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Dr. Bill's Commentaries

Tattoos for diabetes   (May 1, 2009)

An upcoming case report to be presented at the AACE Annual Meeting will present the case for medical tattoos. As AACE's press release states, "One of the most obvious benefits of medical tattooing is for identification purposes in an emergency situation, especially for patients with diabetes, when a patient may be incapacitated-particularly in the case of hypoglycemic coma. However, it also poses some health concerns."

Indeed. As one doctor points out, "A tattoo for all practical purposes is an intentional wound." He suggests several important factors to keep a new tattoo from becoming infected:

* Keep blood glucose levels under tight control
* Keep the tattoo clean and bandaged.
* Cleanse the tattoo daily, using a wound dressing or bandage.

As with every topic under the sun, there are some interesting discussions on the Internet about tattoos for medical conditions (including diabetes) -- Googling the two terms "diabetes" and "tattoos" found quite a few, including the following, which I had no idea about: "Facebook, one of the popular social communities, has a community dedicated to it." I did find the group (search Facebook for "Awareness and Medical Tattoos") and there are presently 16 members, and some photos); there are some photos of diabetes tattoos at, or you can simply Google for images with the two words "diabetes" and "tattoos" and you'll find a bunch.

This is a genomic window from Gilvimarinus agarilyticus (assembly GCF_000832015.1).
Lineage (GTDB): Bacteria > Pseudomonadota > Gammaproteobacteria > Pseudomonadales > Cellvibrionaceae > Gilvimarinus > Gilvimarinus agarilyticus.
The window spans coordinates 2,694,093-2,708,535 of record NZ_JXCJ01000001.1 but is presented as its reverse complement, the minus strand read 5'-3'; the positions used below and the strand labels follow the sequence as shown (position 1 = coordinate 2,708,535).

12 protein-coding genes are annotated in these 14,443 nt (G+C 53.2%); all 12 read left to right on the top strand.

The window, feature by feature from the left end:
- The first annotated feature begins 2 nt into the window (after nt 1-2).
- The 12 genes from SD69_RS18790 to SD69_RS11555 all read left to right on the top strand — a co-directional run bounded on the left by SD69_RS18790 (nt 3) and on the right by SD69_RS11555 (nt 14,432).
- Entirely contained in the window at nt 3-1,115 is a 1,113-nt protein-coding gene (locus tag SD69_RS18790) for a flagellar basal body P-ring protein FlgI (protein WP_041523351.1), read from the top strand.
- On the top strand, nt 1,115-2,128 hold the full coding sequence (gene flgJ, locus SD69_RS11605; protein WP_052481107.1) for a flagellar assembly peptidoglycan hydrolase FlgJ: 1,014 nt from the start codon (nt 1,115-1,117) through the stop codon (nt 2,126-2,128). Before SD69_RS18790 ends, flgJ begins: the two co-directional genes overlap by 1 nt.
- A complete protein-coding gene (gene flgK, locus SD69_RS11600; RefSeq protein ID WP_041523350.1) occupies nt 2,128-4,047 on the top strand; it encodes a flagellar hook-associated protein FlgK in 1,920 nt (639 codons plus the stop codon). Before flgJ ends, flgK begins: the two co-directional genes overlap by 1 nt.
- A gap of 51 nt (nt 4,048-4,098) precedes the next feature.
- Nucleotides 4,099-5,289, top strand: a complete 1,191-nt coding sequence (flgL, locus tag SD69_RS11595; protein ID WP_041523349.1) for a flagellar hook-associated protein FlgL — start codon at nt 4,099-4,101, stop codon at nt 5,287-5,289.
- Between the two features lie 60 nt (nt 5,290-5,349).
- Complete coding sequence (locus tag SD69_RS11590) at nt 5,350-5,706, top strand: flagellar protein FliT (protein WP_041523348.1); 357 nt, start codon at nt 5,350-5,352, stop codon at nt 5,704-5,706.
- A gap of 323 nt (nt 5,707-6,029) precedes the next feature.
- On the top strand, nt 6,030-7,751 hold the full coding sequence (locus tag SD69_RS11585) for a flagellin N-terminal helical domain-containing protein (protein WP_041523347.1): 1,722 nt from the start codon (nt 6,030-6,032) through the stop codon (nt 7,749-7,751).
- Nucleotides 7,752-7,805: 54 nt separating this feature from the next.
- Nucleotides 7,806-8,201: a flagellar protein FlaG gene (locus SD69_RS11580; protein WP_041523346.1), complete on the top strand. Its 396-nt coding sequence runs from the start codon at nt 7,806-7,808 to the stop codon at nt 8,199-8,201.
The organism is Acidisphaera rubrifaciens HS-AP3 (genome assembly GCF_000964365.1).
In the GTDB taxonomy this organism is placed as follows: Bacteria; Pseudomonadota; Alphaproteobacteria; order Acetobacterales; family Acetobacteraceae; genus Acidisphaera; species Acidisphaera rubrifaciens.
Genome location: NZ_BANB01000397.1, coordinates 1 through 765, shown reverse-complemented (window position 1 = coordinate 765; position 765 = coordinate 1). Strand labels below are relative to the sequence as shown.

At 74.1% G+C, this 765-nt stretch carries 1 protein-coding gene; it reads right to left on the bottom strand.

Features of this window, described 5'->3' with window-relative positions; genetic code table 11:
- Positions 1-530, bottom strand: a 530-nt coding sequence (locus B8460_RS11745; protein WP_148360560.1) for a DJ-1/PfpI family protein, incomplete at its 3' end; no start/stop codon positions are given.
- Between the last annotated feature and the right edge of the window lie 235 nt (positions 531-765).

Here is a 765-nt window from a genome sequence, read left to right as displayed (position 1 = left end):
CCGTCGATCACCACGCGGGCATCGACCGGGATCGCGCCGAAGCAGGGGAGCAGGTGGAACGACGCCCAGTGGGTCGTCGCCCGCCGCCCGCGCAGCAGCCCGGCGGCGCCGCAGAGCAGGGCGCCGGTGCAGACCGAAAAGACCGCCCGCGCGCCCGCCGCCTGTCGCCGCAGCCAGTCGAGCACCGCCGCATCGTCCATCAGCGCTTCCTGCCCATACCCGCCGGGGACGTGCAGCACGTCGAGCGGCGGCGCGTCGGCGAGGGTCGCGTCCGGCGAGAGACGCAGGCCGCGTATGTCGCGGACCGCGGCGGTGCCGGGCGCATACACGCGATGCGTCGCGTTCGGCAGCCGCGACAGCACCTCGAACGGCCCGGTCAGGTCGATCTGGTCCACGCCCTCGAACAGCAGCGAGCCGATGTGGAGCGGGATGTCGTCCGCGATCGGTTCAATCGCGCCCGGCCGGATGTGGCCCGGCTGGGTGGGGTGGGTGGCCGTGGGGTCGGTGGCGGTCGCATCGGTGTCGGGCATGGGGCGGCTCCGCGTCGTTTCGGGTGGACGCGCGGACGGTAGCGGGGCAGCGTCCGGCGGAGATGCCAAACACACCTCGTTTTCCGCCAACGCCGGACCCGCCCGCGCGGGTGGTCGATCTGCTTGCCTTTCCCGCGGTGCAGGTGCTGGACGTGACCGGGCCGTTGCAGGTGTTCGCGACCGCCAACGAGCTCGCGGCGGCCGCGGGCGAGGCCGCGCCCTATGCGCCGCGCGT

I think the most concerning issue is that many of these photos show tattoos that look like most other tattoos -- and Emergency Room staff hasn't yet been trained to oogle all the hearts and "Mom" tattoos to look for one that says "I have diabetes." Unless you tattoo it on your forehead (which I don't recommend!).

More to the point: bracelets or necklaces (or call them dogtags, if you're a macho guy who wouldn't wear a necklace) that identify a medical condition are much more common, and probably (IMHO) more socially acceptable. I strongly urge folks to use a specific brand of identification jewelry, but which has much more to offer: MedicAlert®: they have a 24-hour Emergency Response Hotline, with staff available to provide additional information and support to medical professionals who call the 800 number on the jewelry, helping them give you the best treatment possible. (Full disclosure: I'm a life member of MedicAlert.)

So should you get a diabetes tattoo? Your decision. If you do, remember the advice above to help keep it from getting infected. But I'd suggest MedicAlert instead.

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Dr. Bill Quick began writing at HealthCentral's diabetes website in November, 2006. These essays are reproduced at D-is-for-Diabetes with the permission of HealthCentral.

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